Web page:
Sunday Digest

Edition XIX

March 21, 2021

In a recent interview, I was asked to name my favorite real estate investment. While this is comparable to asking me which child is my favorite, here is a story that came to mind:

Westwood Village, California is nestled in West Los Angeles, just south of the UCLA campus and surrounded by the exclusive neighborhoods of Holmby Hills, Westwood Hills, Bel Air, and the Golden Mile of Wilshire Boulevard. Westwood was home for decades to great movie houses and restaurants, high-quality retail stores (Bullock’s Westwood), and reigned as one of the few and most popular pedestrian-friendly outdoor shopping and entertainment districts in Los Angeles.

As time passed, Westwood declined, losing its luster and lure for many reasons. Insufficient parking, newly opened competitive venues, and safety issues were contributing factors. Stakeholders (property owners, UCLA, and adjacent neighborhood groups) fretted over the decline and labored to preserve the Village. A business improvement district was established, and legislation was enacted to protect the area's character and special qualities. Contributing to the decline was the fact many long-term Westwood property owners had reaped the benefits of high demand and ever-increasing rents without re-investing in much-needed infrastructure improvements such as parking, security, lighting, maintenance, and landscaping.

One large Westwood property owner did not survive the mid-1990’s recession and tumbled into insolvency. This property owner had acquired, developed, and operated many of the most coveted Westwood properties, some of which I had offered to purchase without success. Then, as luck would have it, opportunity knocked!

While walking my dog on a warm Malibu evening, I happened upon my neighbor, Scott, who was out strolling with his dog. Scott was the Director of Real Estate for a major lending institution. I had learned that his employer was the new owner, through foreclosure, of one of the best properties in the Village. I asked Scott if the property was available for purchase. His response was, “It’s yours if you want it! What price will you pay, and when will you close?" My response was, “What will you accept?" We immediately agreed on the price and terms and the deal was made right there, standing on the road with our dogs. We shook hands and agreed to follow up the next day.

The acquisition price I negotiated for that property was far below true value. This represented a unique opportunity to acquire one of the best properties in the Village. I was thrilled.

Within a few weeks of closing the purchase with Scott’s bank, I received a call from a real estate broker representing the largest property owner in the Village. He wanted to know if I would like to acquire the properties adjacent to my recent acquisition. I responded affirmatively, while not feeling overly optimistic that they would actually be available for purchase.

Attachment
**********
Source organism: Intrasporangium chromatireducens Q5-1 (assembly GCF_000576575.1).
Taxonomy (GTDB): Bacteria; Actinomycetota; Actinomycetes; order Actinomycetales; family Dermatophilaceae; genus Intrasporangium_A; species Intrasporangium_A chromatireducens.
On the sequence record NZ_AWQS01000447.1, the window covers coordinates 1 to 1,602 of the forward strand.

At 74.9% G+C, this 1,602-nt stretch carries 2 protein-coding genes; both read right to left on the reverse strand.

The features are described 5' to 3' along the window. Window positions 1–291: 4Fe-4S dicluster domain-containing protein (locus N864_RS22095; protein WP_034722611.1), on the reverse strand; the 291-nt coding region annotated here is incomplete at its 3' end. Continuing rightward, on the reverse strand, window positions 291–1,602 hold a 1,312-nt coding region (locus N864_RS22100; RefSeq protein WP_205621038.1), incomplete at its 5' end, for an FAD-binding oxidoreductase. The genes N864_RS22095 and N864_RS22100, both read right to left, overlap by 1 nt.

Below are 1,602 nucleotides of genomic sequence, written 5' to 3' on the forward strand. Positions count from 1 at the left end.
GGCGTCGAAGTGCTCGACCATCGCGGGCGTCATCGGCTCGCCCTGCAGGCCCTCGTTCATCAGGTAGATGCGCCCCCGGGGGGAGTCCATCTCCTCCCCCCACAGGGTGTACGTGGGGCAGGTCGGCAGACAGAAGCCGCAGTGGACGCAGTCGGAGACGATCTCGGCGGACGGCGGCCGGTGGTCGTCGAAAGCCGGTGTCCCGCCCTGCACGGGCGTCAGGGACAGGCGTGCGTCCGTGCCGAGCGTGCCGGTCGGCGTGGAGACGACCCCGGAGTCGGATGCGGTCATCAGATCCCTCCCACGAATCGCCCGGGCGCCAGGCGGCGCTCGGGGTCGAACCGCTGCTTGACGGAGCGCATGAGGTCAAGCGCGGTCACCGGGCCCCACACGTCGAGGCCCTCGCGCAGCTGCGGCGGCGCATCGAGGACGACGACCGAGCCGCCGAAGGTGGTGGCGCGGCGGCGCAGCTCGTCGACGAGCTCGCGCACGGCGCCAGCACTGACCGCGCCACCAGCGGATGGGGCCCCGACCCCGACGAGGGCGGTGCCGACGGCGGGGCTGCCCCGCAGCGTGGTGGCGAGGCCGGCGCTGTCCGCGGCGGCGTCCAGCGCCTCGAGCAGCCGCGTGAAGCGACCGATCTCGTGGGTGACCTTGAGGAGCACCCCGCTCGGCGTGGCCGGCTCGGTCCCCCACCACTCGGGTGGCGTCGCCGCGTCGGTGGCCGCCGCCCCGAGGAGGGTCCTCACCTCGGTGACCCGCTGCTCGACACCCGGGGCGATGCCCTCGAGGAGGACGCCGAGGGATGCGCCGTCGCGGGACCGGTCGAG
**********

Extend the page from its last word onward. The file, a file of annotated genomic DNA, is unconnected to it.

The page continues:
Opportunity came knocking again. Let me explain. 

While still in college and working for an attorney, I was tasked with the assignment to locate office space in Westwood for an international charity organization. During my search, I called upon this very same Westwood property owner to inquire as to availability. Having received a positive response, we arranged to meet and tour an office space that, as described, seemed to fit the bill. I must have made a pretty good impression on the property owner. Upon learning more about the charity, he agreed to provide the office space for free. That meeting turned out to be quite fortuitous then, and again. 

I informed the real estate broker that I happened to know the adjacent property owner and suggested that, if there was indeed interest in selling, I would like to meet with him. A meeting was arranged soon thereafter, and, as soon as I walked into the room, there was an immediate and mutual connection. He remembered me from the time we met while I was seeking office space for the charity. He asked me what I had paid for the adjacent property and I told him the exact price and terms. In response, he said the price I had paid made sense as a basis for the price he would accept for his properties.

We arranged to meet his attorney to discuss the purchase. While we enjoyed a fine lunch of steak and pasta at a local Italian restaurant, the attorney hand wrote the purchase terms on one sheet of paper. The purchase agreement was signed before we finished lunch.

A few weeks later, the property owner called me and asked if I would come to his office to discuss an important matter.  We set a date and time to meet.  At that meeting he asked me, “Why don’t you buy all of the properties we own in the Village, utilizing the same price metrics?" Another one-page handwritten purchase agreement was prepared and signed, and the largest Westwood purchase in history was a done deal!

I hope you enjoyed this walk down memory lane. It's a reminder to stay persistent, and that you never know what could happen on a Sunday stroll with your dog.

 

Warmest regards,

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Lawrence N. Taylor

President

Sunday Digest

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